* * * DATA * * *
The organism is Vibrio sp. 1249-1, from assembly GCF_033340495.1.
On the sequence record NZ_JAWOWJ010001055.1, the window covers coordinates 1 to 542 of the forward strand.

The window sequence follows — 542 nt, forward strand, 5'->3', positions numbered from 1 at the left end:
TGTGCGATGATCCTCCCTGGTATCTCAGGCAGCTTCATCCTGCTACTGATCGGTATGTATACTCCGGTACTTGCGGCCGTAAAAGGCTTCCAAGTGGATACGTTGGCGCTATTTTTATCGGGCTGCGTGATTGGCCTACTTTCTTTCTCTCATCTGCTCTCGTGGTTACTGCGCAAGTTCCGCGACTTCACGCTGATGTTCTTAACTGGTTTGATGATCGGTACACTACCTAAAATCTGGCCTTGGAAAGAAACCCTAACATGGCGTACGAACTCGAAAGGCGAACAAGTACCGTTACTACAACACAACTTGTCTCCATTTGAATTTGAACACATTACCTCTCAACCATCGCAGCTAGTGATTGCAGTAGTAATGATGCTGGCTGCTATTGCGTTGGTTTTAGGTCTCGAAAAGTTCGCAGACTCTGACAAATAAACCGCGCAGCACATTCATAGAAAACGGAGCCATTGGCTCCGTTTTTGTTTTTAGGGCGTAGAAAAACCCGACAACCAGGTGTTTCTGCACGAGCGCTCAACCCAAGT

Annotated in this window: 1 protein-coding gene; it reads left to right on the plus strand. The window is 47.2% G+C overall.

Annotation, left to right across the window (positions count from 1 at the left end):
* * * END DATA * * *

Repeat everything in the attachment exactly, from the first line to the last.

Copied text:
The organism is Vibrio sp. 1249-1, from assembly GCF_033340495.1.
On the sequence record NZ_JAWOWJ010001055.1, the window covers coordinates 1 to 542 of the forward strand.

The window sequence follows — 542 nt, forward strand, 5'->3', positions numbered from 1 at the left end:
TGTGCGATGATCCTCCCTGGTATCTCAGGCAGCTTCATCCTGCTACTGATCGGTATGTATACTCCGGTACTTGCGGCCGTAAAAGGCTTCCAAGTGGATACGTTGGCGCTATTTTTATCGGGCTGCGTGATTGGCCTACTTTCTTTCTCTCATCTGCTCTCGTGGTTACTGCGCAAGTTCCGCGACTTCACGCTGATGTTCTTAACTGGTTTGATGATCGGTACACTACCTAAAATCTGGCCTTGGAAAGAAACCCTAACATGGCGTACGAACTCGAAAGGCGAACAAGTACCGTTACTACAACACAACTTGTCTCCATTTGAATTTGAACACATTACCTCTCAACCATCGCAGCTAGTGATTGCAGTAGTAATGATGCTGGCTGCTATTGCGTTGGTTTTAGGTCTCGAAAAGTTCGCAGACTCTGACAAATAAACCGCGCAGCACATTCATAGAAAACGGAGCCATTGGCTCCGTTTTTGTTTTTAGGGCGTAGAAAAACCCGACAACCAGGTGTTTCTGCACGAGCGCTCAACCCAAGT

Annotated in this window: 1 protein-coding gene; it reads left to right on the plus strand. The window is 47.2% G+C overall.

Annotation, left to right across the window (positions count from 1 at the left end):